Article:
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By Mercedes Arancibia
This is the calculation made by a team of 38 scientists from the American University of Yale (Connecticut. Each year, forests lose 10 billion trees despite reforestation work, reports the digital page of the international news channel France 24.
For the authors of the article, there are actually ten times more trees than previously thought, although their disappearance "increases in free fall": "The previous estimate, based on images taken by satellite, established the figure of 400,000 million trees ”. 43% of the trees belong to tropical and subtropical forests. The ratio per inhabitant of the planet is 422 trees / person. 15 billion trees are cut down annually, particularly in tropical areas. Scientists add that since the beginning of agriculture, about 12,000 years ago, the number of trees on earth has decreased by between 46% and 50%.
"We have almost halved the number of trees on the planet, which has affected the climate and health - says Thomas Crowthe, director of the team that carried out the research - The study highlights the extent to which more efforts are necessary if we want to restore healthy forests around the world ”.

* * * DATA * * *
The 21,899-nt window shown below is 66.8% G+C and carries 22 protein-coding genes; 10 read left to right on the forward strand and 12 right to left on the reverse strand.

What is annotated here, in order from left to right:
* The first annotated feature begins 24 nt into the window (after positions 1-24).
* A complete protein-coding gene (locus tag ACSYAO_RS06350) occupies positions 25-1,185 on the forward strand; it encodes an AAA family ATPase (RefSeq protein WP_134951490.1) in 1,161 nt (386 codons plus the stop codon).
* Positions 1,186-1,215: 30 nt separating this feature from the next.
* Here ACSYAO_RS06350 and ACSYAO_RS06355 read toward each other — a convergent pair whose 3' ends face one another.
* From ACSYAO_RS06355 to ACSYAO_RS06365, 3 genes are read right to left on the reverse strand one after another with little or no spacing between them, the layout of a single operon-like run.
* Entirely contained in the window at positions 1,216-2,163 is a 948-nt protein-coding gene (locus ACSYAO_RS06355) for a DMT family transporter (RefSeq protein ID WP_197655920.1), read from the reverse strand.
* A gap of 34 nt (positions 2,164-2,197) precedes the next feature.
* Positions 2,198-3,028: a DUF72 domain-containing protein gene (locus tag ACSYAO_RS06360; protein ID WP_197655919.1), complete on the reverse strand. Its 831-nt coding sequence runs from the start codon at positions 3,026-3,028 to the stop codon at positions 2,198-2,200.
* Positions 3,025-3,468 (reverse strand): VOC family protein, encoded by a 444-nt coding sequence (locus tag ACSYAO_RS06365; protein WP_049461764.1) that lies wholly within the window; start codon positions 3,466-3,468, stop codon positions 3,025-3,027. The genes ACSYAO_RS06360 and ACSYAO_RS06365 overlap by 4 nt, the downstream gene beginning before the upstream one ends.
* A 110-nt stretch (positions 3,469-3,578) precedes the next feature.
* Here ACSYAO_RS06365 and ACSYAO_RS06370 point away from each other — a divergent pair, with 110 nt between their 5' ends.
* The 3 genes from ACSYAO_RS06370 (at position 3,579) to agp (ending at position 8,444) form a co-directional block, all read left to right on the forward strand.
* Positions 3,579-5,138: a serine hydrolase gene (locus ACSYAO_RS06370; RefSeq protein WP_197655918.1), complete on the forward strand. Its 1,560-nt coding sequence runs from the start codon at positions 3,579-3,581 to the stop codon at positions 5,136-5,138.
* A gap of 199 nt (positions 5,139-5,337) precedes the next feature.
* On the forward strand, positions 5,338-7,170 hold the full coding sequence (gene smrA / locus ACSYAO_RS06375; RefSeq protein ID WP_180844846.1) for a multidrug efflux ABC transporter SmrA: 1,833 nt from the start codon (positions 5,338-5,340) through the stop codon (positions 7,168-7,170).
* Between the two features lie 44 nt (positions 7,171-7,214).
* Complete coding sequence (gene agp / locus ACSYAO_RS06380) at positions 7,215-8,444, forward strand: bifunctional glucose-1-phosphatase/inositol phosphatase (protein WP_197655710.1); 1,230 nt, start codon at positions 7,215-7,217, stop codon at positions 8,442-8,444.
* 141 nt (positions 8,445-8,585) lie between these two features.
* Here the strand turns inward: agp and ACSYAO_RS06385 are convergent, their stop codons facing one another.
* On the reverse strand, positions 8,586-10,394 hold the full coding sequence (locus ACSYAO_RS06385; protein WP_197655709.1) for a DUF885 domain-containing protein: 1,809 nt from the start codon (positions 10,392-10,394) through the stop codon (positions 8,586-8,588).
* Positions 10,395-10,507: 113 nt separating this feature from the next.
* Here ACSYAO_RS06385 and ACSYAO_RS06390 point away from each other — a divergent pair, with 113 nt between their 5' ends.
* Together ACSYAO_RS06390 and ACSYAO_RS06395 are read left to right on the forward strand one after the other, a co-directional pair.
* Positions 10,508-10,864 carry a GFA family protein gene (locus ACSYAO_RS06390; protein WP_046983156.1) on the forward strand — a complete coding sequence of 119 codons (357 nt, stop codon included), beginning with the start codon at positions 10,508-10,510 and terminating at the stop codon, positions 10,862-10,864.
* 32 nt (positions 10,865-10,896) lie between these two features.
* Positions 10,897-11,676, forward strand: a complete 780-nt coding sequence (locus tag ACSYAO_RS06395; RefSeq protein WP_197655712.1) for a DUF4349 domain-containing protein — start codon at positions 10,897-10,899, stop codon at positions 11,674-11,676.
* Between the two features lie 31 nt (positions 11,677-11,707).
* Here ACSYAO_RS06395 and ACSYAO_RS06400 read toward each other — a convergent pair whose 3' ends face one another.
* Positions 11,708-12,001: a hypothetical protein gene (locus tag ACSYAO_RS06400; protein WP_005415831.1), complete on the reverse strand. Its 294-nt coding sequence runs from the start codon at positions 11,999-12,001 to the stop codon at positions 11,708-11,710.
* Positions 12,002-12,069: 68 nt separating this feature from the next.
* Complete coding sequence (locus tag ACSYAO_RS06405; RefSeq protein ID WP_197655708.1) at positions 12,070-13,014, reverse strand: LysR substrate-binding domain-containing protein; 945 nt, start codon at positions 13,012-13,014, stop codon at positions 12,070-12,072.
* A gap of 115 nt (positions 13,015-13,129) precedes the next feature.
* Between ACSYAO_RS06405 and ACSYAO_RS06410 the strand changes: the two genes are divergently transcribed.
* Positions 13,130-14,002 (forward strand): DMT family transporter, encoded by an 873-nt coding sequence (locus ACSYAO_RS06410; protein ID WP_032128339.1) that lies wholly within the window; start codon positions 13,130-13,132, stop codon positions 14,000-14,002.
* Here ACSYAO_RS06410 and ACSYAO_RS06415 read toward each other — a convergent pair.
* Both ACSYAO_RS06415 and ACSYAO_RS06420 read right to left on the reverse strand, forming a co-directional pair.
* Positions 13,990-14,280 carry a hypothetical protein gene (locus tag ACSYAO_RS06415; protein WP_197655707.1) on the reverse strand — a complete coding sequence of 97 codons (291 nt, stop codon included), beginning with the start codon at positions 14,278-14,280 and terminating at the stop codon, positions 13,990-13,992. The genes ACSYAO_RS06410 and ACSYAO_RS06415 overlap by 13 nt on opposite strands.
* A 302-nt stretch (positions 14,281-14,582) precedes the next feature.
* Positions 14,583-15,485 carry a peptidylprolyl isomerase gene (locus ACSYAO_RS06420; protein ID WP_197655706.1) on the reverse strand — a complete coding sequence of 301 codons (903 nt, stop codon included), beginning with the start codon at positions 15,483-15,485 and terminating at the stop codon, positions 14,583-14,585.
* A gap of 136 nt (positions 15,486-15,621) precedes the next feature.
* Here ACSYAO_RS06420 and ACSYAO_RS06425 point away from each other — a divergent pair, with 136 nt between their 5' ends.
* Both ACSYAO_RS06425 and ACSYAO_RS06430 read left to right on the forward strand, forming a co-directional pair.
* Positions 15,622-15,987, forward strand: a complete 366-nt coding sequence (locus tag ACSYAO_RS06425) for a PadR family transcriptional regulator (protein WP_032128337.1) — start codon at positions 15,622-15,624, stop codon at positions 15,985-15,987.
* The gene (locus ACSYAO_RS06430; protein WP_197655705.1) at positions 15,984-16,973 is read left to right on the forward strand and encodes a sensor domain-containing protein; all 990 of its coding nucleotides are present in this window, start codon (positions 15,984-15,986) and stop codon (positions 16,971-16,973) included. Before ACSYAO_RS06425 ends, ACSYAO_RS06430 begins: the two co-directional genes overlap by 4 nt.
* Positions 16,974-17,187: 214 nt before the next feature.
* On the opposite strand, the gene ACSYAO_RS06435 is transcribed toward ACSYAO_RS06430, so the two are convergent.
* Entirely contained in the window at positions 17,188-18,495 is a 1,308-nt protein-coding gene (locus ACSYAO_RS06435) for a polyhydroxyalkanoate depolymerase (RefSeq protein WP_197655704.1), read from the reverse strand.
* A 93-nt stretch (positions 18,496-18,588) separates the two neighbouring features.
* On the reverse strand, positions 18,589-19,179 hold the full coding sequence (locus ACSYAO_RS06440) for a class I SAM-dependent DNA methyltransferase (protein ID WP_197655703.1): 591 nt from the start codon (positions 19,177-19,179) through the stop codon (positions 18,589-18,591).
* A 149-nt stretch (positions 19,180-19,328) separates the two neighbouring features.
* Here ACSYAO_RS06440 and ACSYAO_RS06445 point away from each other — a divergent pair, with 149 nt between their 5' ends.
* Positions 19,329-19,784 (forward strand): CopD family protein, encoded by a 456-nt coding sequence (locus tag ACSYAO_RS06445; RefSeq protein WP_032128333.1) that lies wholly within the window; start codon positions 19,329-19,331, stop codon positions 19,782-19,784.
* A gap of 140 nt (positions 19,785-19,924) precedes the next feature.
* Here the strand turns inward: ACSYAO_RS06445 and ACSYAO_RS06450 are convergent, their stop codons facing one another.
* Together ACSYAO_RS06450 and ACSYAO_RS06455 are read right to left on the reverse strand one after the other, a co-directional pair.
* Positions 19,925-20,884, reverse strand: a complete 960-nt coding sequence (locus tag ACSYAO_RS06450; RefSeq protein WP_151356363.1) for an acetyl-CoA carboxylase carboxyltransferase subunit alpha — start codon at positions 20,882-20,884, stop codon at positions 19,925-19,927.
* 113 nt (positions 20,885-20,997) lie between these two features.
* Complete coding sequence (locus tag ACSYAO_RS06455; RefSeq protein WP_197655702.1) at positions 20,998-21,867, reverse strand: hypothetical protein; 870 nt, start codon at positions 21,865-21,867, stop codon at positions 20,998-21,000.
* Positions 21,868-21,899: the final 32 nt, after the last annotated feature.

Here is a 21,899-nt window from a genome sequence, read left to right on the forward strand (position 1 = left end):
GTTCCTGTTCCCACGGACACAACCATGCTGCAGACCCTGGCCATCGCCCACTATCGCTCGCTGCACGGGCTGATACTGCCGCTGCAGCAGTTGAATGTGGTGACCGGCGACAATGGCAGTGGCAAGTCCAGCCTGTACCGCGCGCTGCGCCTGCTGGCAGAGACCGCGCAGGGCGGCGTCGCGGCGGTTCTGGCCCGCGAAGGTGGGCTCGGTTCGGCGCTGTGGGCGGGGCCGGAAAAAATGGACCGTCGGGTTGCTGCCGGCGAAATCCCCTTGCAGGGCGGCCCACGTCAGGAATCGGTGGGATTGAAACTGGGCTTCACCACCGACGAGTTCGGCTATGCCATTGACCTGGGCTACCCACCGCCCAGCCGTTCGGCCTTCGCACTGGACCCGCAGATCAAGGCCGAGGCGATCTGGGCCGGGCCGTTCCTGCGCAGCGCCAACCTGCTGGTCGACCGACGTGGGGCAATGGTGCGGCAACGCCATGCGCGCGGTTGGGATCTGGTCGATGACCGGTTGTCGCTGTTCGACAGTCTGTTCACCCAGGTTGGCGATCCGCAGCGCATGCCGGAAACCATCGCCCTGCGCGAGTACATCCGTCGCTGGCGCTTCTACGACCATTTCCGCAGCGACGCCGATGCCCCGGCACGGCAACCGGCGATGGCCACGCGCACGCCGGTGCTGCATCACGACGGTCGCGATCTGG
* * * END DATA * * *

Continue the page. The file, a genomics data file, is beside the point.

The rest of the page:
To accurately count, Crowther's team has used satellite data combined with 429,775 calculations made on the ground in more than 50 countries. The environmental characteristics of the regions (temperature, elevation of the terrain) have allowed him to complete the estimates; for regions where no calculations have been made, they have used density trends in similar regions.
Forests are generally considered to be the lungs of the earth and play an important role in climate change. The main predators of trees are the large territories of arable fields, the wood market and the toilet paper market.
"The phenomenon of deforestation - say the authors of the article - has been known for a long time and the fact that we count almost exactly the number of trees does not change much" because, in addition, "if we want to know the environmental balance of deforestation You don't have to think about the number of disappeared trees, but rather about carbon units ”. One hundred-year-old tree can contain more carbon dioxide than ten young specimens; so the destruction of the former will have a greater impact on the climate.